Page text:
Proposed 'penny tax' would pay for infrastructure
Calgary business leaders float idea of adding 1 per cent to GST municipally
A proposed "penny tax" could add $350 million a year to Calgary’s budget.
The tax — which would need public support in the form of a plebiscite and approval from all three levels of government — would add one per cent to the GST locally to pay for major municipal infrastructure projects.
Calgary businessman George Brookman floated the idea Monday, September 26, at the Calgary Chamber of Commerce.
"We need a new convention centre or we need a new public library and that one's got the attention right now. People are looking for ways to pay for them," he said, speaking on behalf of Transformation Calgary, a group of business and community leaders who have been studying ways to raise public infrastructure funds for more than a year.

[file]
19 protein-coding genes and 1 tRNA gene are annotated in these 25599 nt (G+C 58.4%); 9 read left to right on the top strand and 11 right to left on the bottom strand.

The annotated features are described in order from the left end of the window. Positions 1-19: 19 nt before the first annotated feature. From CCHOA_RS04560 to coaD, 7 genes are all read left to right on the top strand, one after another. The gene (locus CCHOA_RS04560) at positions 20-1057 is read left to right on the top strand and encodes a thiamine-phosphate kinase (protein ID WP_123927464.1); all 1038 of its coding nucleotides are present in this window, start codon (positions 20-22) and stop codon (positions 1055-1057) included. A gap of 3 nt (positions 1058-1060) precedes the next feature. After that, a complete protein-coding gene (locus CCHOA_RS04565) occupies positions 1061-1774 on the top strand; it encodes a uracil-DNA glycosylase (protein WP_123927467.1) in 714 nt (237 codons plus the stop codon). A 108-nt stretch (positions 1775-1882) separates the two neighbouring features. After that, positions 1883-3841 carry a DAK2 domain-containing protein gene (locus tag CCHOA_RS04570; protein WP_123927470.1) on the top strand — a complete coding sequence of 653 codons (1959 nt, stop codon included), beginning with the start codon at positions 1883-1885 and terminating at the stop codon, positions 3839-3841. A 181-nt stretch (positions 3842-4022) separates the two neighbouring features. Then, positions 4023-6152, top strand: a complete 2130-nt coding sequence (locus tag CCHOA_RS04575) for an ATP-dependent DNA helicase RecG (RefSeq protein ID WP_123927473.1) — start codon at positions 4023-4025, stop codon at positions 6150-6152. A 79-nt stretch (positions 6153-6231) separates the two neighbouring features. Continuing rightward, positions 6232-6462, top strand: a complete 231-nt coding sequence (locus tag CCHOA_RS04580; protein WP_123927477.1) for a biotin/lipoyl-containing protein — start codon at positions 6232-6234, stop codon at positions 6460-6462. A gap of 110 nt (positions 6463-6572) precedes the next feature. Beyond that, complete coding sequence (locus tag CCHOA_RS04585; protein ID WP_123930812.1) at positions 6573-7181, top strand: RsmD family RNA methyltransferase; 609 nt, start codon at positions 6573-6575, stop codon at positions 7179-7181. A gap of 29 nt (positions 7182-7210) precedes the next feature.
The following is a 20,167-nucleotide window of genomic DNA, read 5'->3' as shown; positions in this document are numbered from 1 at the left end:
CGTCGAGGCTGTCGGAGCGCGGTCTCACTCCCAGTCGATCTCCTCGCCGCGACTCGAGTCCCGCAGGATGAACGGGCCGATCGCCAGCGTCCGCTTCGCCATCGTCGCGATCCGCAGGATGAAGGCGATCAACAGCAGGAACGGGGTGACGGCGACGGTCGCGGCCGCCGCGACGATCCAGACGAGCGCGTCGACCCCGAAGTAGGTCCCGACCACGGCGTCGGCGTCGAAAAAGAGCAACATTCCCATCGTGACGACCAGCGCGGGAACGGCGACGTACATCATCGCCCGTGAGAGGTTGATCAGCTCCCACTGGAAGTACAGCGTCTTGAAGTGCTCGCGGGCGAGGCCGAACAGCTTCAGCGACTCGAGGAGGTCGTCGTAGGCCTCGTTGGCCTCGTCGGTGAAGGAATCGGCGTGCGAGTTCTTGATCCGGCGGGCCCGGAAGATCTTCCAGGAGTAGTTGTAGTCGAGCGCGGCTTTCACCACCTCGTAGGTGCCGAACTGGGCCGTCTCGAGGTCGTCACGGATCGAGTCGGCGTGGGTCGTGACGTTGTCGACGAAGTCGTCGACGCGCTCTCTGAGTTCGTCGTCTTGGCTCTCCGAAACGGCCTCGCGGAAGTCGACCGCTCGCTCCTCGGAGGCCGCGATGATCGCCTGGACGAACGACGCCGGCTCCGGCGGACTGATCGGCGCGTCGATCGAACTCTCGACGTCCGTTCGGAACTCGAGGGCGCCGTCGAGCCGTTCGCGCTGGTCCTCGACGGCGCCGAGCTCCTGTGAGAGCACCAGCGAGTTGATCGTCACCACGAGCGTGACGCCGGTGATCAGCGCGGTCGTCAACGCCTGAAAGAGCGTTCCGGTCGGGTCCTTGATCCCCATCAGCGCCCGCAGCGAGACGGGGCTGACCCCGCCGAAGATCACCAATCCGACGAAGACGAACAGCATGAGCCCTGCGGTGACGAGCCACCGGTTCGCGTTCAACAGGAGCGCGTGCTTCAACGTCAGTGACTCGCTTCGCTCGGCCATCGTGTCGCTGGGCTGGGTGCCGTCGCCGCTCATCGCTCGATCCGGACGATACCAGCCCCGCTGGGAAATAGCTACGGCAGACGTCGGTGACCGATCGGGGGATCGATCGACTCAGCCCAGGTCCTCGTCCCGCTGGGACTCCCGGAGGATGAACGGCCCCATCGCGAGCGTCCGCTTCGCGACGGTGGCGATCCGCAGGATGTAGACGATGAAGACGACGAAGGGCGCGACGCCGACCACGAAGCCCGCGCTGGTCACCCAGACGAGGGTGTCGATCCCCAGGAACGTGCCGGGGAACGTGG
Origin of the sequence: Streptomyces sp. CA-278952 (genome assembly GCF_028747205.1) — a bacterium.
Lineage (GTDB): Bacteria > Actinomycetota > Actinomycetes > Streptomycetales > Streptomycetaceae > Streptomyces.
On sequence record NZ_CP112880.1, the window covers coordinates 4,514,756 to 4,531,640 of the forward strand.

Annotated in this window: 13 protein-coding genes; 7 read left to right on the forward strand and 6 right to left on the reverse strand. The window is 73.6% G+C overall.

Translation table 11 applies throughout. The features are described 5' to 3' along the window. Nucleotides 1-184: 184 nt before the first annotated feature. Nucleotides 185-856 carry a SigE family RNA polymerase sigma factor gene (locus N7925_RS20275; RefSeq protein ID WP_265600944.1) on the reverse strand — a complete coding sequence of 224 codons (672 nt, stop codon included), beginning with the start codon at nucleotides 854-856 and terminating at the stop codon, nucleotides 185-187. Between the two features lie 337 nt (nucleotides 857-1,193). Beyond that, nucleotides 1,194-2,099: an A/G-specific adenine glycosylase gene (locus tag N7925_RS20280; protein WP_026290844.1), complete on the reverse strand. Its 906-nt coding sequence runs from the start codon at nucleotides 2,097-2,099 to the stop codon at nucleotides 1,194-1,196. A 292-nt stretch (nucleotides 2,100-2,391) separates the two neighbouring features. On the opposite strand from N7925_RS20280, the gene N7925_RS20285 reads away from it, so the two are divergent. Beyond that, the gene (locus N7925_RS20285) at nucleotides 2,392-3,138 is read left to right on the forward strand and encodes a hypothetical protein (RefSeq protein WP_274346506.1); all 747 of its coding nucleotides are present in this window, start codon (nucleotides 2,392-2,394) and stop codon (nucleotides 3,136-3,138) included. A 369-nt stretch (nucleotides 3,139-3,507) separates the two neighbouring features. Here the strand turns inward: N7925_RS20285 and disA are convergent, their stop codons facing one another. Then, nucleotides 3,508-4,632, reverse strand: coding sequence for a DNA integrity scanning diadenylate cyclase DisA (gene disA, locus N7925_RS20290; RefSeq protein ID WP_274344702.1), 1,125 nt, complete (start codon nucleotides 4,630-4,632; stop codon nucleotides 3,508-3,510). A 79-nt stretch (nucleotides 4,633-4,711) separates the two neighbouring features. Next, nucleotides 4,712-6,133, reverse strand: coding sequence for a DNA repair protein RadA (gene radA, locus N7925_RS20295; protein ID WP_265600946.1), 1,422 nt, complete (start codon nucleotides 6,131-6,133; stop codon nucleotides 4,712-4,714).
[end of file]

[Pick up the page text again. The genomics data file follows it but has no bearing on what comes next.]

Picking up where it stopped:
Calgary, said Brookman, needs billions of dollars in new facilities — but doesn't have the money to pay for them.
"When we start sponsoring LRT stations, it really to me makes no sense whatsoever to run a city of a million plus people with ad hoc little bits of funding — we'll be collecting bottles next. We need to figure out a better plan."
Brookman says the first step is to see if there's community support for the tax, which would be directed to a specific project and have a firm timeline.
Former Toronto mayor David Miller proposed a similar idea in 2007, but it was quickly shut down by the federal government, which was in the process of cutting the GST.